Equality and diversity

We work with forces to support their delivery of effective and responsive policing to the diverse communities they serve, and equality of opportunity for the people they employ.

Our Equality, Diversity and Human Rights (EDHR) unit has an operational team which supports forces to meet the public's equality needs, and a corporate team which helps the College meet its own equality targets.

You can find details of some of our equality and diversity work strands by following the links on the left side of this page.

Public sector Equality duty

In its commitment to demonstrate good practice, the College abides to the principles of the Equality Act 2010's public sector Equality Duty in shaping policy, delivering services and supporting the police service. We are committed to embedding equality considerations into everything we do.

To demonstrate how we pay due regard to the general Equality Duty's aims, we monitor our policies and provide equality analysis to determine the impact of existing or proposed policy on protected characteristic groups. We analyse employee monitoring data and will publish this in the College's annual report, in line with our business planning cycle. We use stakeholder reports and recommendations, along with a proportionate use of  equality analysis, to assist our progress in delivering equality outcomes.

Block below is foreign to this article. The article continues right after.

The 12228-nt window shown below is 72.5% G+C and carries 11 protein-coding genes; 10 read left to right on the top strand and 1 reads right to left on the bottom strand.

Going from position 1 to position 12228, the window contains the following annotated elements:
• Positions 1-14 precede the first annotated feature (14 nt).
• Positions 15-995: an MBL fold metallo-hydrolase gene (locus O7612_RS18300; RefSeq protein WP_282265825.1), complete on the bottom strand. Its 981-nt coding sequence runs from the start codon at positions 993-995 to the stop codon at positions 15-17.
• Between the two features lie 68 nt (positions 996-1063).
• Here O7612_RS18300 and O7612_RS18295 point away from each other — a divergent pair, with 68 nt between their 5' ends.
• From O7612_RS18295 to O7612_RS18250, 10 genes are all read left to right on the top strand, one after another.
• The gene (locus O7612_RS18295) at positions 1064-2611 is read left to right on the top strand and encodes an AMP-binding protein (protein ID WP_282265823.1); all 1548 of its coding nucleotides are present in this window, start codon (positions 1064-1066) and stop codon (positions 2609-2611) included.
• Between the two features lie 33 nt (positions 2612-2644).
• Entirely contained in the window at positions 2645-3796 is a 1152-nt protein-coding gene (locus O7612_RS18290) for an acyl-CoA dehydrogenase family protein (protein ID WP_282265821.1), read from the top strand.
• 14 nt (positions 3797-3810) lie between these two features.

Under the Equality Act 2010 (Specific Duties) Regulations 2011, police forces are listed bodies (under schedule 19) and comply with the non-devolved general and specific duties under the Equality Act 2010. We work with forces to support them in meeting their equality duties.

Equality strategy

The College is currently producing a revised Equality Strategy to replace the 2009 version. The revised Equality Strategy will be published on this website.

Independent advisory groups advice 2015

Independent Advisory Groups (IAGs) have been used by constabularies for over a decade. There was concern amongst some forces that the original IAGs had morphed far beyond the initial concept. For other police forces IAGs have stagnated or have ceased to be relevant. Against this backdrop of the College of Policing brought together practitioners from across the country* to re-design the IAG concept and develop new advice that would allow police forces to regain control of IAGs. This advice is also based on extensive consultation with IAG members. To read the new version of the advice click here.

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